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  • The Rundown: Shortstop Shakeup


    On Tuesday, Jason Parks and the Baseball Prospectus prospect staff wrote an article assessing the industryís views on baseballís four shortstop uber-prospects: Francisco Lindor, Carlos Correa, Javier Baez, and Addison Russell. That quartet, along with Red Sox rookie Xander Bogarts, comprise the strongest crop of shortstop prospects since the trio of Alex Rodriquez, Derek Jeter, and Nomar Garciaparra debuted in the mid-90s. If youíre one of the five teams lucky enough to boast one of these up-and-comers, your future at the position is in good hands. Alas, the Twins are not one of those teams.

    More than any other position on the diamond in recent years, the Twins have consistently struggled to get adequate production from the six-hole. Over the past decade, they have managed to field an above replacement shortstop in just four seasons, with Jason Bartlettís 2007 representing the only truly good season of the bunch. In that time, just three teams have gotten worse offensive production from the position. The teamís incumbent, Pedro Florimon, sports a career line of .215/.275/.315 and is off to another blistering start this season (2-for-20), making it clear the solution does not reside on the current roster.

    It should come as no surprise, then, that on Monday the Twins acquired shortstop Eduardo Nunez from the Yankees in exchange for minor league pitcher Miguel Sulbaran. The 20-year-old Sulbaran, acquired last year from the Dodgers in exchange for catcher Drew Butera, had posted solid numbers over three minor league seasons, but had yet to advance past low-A ball. Though a decent get for the no-hit Butera, he failed to make the Twins top-30 prospects list according to Baseball America and was thus deemed disposable. So what do the Twins get in Nunez? Simply put, he is the anti-Florimon.

    G AVG OBP SLG BB% K% wRC+ E DRS UZR UZR/150
    Florimon 188 .215 .275 .315 7.3% 25.1% 62 26 19 0.7 0.6
    Nunez 270 .267 .313 .379 6.2% 12.3% 86 30 -39 -30.6 -33.9
    Though his career numbers are anything but elite, Nunez clearly rates as an above-average offensive player at the shortstop position. He strikes out half as much as Florimon, gets on base more often, and hits for more power. On the other hand, whereas Florimon has been an above average defender, Nunez has cost the Yankees at least three wins in his brief time at short (though heís been less awful at third base). Both players have committed an inordinate number of errors, but Florimonís range has allowed him to compensate for those mistakes in a way that Nunez simply cannot. Essentially, the Twins now possess two flawed alternatives, and the question becomes which skill set the organization values more.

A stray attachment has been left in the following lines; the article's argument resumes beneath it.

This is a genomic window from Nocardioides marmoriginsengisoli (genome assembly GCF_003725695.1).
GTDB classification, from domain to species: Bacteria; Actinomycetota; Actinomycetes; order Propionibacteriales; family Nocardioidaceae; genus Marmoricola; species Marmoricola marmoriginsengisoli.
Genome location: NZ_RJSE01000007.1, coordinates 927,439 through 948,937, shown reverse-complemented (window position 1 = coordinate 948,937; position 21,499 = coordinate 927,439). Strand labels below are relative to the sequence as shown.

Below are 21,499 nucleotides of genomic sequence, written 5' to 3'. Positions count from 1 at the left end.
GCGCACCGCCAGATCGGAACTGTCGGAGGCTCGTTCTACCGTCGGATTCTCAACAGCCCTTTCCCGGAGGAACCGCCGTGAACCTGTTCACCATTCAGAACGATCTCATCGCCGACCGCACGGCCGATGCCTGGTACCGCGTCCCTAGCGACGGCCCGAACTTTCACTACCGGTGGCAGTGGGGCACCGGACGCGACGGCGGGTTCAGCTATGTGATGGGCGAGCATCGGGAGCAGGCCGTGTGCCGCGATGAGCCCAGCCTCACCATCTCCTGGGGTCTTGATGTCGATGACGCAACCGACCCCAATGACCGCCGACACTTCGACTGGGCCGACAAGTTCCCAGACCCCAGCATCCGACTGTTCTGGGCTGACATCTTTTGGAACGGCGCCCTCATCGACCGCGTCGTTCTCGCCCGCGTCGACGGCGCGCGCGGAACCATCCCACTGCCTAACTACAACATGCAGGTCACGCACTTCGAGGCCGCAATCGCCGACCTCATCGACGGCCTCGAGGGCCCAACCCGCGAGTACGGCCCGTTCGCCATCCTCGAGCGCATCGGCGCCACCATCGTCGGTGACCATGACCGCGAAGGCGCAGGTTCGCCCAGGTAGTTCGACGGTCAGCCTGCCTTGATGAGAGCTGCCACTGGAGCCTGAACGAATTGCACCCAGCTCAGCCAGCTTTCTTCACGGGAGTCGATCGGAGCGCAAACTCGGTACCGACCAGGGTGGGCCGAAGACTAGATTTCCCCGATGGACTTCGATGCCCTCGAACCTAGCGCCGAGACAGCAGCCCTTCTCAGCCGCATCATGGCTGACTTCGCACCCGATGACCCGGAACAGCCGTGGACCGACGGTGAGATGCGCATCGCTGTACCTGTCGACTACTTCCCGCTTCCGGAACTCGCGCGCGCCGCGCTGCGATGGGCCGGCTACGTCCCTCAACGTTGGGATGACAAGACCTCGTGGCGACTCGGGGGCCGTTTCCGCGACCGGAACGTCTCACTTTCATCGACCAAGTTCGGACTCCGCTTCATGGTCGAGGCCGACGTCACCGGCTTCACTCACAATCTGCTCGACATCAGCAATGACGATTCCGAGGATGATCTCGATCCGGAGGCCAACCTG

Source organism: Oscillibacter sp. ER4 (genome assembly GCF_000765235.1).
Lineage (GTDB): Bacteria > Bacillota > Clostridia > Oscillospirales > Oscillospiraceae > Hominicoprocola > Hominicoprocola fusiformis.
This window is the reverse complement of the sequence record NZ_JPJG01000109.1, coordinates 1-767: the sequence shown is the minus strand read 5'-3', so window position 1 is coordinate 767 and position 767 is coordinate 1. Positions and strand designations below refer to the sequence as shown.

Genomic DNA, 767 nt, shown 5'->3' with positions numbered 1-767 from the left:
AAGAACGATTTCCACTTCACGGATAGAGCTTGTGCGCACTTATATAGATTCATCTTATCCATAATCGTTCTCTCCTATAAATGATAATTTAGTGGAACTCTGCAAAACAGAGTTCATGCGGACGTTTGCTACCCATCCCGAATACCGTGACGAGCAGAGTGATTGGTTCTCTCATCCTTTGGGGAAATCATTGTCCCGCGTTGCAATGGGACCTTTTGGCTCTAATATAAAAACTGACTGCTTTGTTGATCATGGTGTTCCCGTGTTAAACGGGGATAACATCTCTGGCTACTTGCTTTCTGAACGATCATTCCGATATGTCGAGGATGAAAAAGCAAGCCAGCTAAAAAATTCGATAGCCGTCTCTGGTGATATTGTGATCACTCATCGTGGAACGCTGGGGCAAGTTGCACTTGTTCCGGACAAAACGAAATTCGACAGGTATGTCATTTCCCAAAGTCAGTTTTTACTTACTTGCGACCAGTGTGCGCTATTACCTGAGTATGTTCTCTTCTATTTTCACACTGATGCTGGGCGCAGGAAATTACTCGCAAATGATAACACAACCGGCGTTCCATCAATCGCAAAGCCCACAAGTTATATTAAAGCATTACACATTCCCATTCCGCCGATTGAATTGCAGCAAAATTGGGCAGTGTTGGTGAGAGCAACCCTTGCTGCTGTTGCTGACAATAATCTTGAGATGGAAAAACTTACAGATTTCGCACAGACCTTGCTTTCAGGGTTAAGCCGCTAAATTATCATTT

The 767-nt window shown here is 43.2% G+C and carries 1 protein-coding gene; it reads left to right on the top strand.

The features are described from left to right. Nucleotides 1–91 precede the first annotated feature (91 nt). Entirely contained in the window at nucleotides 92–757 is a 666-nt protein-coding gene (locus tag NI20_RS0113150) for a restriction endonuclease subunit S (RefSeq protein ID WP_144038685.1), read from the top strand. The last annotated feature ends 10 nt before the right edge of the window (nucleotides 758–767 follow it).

Given that they made no real effort to acquire a replacement for Florimon this offseason, at least that we are aware of, the Twins clearly liked the glove enough to overlook his black-hole offense. On the other hand, this is the same team that is actively trying to convert a 34-year-old Bartlett into a backup outfielder and recently started Jason Kubel and Chris Colabello at the corners (in the same game!), so defense is clearly not the organizationís end-all, be-all. With Nunez ticketed for Triple-A, Florimon does not appear to be in imminent danger of losing his hold on the starting gig. However, if the defense slips at all and his average continues to hover around the Mendoza Line, the club would be wise to see what it has in Nunez in what figures to be another lost season.

    Lastly, it remains to be seen what effect the acquisition of Nunez will have on Danny Santana, the teamís ninth-rated prospect (via BA) and someone viewed as a possible replacement for Florimon down the road. Santana has proven incapable of drawing a walk and commits an obscene amount of errors, but he has hit at every level and had been starting for Triple-A Rochester to begin the season. If Nunez becomes the teamís new starting shortstop, a demotion to Double-A New Britain is not out of the question for Santana, who at this point in his development needs as many reps in the field as he can get.

    The trade for Nunez will likely have little impact on the future of the Twins, but if nothing else it serves as another story to follow in what will likely be another long season in the Land of 10,000 Lakes. #p2c